Casie: Cuz she had passed Dr. Ford in the hallway. And I was like, oh, you're like, what? Okay. And again, I was like, it is what it is at this point. Sure. But my poor husband started Googling at that point, um, that we, you know, figured out breastfeeding, moved over to the postpartum unit. And one of our best friends was our overnight nurse over there every night that we were there. Um, and so she was so great. And every nurse, when they hear the word fourth degree spoil you. They brought all the ice packs, they were just always, and they were just a great unit in general. I could just see that they were checking on their patients and making sure my pain meds were on time. Um, yeah, making sure I felt comfortable getting up to the bathroom, giving me my mirelax.

Nicole: You want to keep your stool soft. You don't want to be straining against that repair.

Casie: Yeah. Yeah. And you know, they would check it as gently as they could. Um, so they were great. Um, and then, you know, Dr. Ford came back around and we discussed the fourth degree. Um, and at that point she said, you know, you might actually need to follow up with a neuro gynecologist, but, um, we were getting ready to move. And so I was like, well, um, you know, we'll see what we have down where we're moving. And in Cincinnati we had everything on our back doorstep. Sure. And I got used to that and I didn't realize it was not that way in the rest of America. Um, and so Dr. Ford followed up with me and my son, um, three times in the following two weeks.

Nicole: Oh, that's, that's more than typical for, I guess. Well, since she was seeing the baby too, so that's one of the benefits of people who are family medicine trained is that they can do both.

Casie: Yeah. So she was able to check the fourth degree and um, my husband went one of the visits and I had to re-torn some. Um, so she fixed that up. Um, and what would fit? She was like, how do you sit when you're holding your son? And I was like Indian style and she's like, oh, please don't do that. So, um, yeah, my mom ended up, she was gonna come out and help us with the move. Um, but when I had the fourth degree, she ended up driving right out, right away from New Hampshire and she brought her SUV rather than flying. So then I could ride in the SUV rather than our little Honda civic when we moved. So everything worked. Um, you know, I wasn't able to help with packing, but maybe that was for the benefit of recovery. Um, you know, cause if I hadn't had that fourth degree, I probably would've been doing too much.

Nicole: Yes.

Casie: So we moved and I ended up visiting one of the local OBs in our town and that was a rough experience. I went in and I said, you know, my doctor said she wanted me to follow up at six weeks to check the tear repair and get an OB GYN referral and a pelvic floor referral. Right. And he was like, oh, you don't need either of those. I was like, oh, without even looking at you. Yeah. I was like, oh, okay, well, um, shouldn't you look at it? Like, he was like, uh, you want me to look at it? And I was like, am I in the right office? Like what is going on? But you are OB aren't you.

Casie: And I was almost in tears. I had all the hormones going from postpartum. We had just moved. Um, you know, and I had, they kept me sitting in the lobby for over an hour and a half, um, with a newborn. I was just like, what is going on? So I left there and I was like, I'm going to try different OB. And I thought, I followed up with a different one and he was wonderful. Um, he checked it, you know, he didn't make it this awkward event. He was very appropriate. He looked and then he said, you know, um, it's healing really well. I've actually not seen one that looks this cleanly healed and well stitched back together in a long time. Um, and I was like, oh good. Okay. Um, and a few weeks later I called him back and I said, I think you need to check it again. I said, there's some weird things happening down there. And he was like, okay, well explain them to me. Um, and I was like, well, I think I'm farting out of my vagina. And he was like okay. Come on in. I was like, okay. Right.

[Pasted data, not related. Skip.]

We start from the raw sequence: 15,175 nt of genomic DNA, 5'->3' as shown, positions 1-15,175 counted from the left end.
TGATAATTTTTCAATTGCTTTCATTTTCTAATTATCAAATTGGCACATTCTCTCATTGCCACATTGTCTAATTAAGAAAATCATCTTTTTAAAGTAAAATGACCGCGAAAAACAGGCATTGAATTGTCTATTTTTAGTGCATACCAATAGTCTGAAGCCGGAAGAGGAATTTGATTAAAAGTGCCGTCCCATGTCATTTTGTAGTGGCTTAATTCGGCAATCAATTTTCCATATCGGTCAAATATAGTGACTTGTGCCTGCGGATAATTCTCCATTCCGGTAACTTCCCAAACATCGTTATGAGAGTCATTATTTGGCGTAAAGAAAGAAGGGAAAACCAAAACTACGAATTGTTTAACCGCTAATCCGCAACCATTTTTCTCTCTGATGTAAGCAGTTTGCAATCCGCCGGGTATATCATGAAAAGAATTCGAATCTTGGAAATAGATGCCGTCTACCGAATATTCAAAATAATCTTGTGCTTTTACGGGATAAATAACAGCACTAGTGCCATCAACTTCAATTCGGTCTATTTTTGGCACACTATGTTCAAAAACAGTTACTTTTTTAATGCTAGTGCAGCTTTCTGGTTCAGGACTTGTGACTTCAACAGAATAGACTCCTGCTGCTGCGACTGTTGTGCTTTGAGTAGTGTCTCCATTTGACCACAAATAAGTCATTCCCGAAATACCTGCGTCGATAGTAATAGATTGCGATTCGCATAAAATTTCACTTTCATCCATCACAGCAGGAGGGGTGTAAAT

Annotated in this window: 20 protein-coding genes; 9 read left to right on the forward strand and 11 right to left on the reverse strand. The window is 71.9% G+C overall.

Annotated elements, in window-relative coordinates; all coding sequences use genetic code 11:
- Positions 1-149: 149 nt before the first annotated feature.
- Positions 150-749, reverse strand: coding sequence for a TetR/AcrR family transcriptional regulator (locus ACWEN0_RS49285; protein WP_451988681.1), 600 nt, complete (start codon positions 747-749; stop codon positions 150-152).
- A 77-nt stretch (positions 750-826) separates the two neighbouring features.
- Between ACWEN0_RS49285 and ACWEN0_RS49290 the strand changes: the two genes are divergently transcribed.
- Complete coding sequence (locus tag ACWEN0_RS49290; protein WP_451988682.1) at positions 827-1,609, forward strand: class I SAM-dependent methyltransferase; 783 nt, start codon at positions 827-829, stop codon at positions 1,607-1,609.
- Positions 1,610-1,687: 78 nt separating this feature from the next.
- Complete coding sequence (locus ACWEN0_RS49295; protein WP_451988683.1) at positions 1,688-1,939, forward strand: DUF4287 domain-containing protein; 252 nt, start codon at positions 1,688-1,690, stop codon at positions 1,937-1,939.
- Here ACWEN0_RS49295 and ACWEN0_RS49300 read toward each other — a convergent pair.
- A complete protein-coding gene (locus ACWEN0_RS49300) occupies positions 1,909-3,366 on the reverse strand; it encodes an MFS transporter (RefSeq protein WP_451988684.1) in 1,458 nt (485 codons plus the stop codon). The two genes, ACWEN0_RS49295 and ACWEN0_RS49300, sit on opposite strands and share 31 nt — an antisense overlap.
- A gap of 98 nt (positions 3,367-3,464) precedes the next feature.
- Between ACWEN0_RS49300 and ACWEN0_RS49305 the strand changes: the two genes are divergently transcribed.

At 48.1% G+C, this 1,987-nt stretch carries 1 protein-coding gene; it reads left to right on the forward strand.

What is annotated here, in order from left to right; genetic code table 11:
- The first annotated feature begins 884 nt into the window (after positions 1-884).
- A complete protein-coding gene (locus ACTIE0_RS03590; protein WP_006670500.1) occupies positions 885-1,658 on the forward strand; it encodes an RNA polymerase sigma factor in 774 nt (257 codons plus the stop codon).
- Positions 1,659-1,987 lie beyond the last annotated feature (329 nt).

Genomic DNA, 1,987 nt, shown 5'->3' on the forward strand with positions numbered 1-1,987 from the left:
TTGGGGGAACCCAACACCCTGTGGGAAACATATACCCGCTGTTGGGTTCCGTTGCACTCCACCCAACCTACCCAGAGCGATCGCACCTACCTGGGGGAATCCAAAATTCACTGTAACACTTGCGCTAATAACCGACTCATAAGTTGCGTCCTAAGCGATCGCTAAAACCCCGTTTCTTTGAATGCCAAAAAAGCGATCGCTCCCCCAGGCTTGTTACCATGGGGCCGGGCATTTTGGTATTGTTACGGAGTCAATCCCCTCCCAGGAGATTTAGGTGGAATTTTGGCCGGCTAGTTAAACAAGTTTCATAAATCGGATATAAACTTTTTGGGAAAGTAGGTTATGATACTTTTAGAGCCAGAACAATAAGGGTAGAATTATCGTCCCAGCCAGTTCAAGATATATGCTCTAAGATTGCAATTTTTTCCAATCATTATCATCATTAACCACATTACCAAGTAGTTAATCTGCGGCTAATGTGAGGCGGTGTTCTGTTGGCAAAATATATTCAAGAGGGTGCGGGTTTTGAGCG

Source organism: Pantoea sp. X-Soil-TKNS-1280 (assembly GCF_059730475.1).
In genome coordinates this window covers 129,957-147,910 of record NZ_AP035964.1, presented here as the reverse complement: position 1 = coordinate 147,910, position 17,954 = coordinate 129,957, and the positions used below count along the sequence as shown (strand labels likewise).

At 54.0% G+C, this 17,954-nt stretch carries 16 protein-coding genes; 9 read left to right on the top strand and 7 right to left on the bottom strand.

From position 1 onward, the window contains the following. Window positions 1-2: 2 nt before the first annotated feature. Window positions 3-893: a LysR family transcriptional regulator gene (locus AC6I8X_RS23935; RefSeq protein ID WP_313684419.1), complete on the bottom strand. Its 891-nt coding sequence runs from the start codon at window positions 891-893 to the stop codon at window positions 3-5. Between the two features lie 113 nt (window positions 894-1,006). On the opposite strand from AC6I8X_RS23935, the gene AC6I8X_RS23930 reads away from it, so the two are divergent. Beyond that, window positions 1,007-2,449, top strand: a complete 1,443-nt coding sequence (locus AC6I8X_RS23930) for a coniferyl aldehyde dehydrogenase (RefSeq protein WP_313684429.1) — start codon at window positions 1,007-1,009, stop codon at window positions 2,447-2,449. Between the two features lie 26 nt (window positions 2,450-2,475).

Casie: Um, I went on in and um, you know, he was like, you know, I just had to ask over the phone and he said, cause some people expect, you know, when I give them, when I clear them that they're gonna be able to return to having intercourse and all these things normally and working out and he said, that's not, you're going to have to progress real slow. Right. That's why I gave you the referral to the pelvic floor therapist, but she'll monitor all that. And I was like, yeah, I understand that. But the farting thing is just really weird. Right. Right. And so he looked, um, and he had to, he did some blue dye and, um, found that I had a fistula.

Nicole: Okay. Okay. Okay. And guys a fistula is a connection between the vagina and the rectum. So literally the air that should have been coming out, like when you normally pass gas was coming through your vagina. Yeah. And you don't have any control over it. Like,

Casie: No. Uh, and it, it does not sound like a fart either. So if you're in, like I'm a nurse, so I'm in patient rooms and if it happens, I'm like, you know, everyone was looking around like, what is that? And I'm like, huh, that was a weird sound and move right along. Yeah. You can still, it's not repaired yet, so.

Nicole: Oh, okay. Yeah. Okay.

Nicole: Okay. All right. All right. You have a remarkably, incredibly positive attitude for everything that's going on.

Casie: It's not that I was like, okay, well, where do I follow up? And he was like, oh, Birmingham, Alabama. Then I was like Birmingham, Like, like I live in Florida. Wow. And the closest doctor for me is four hours away in Birmingham.

Nicole: Wow. Okay. Okay. That's one of the things of living in a rural area, for sure. Yeah.

Casie: Well, we went and saw her and she is amazing. Um, you know, I got there and she said, you know, normally we do the ultrasound and the visits separate, but since you live so far away, I'm going to ultrasound you myself and do it all right here. Okay. Awesome. Good. And so she did, um, all of that. She didn't tell me she was so sweet explaining the ultrasound and I had had an internal ultrasound when I was pregnant. Um, but she didn't tell me it goes into your rectum.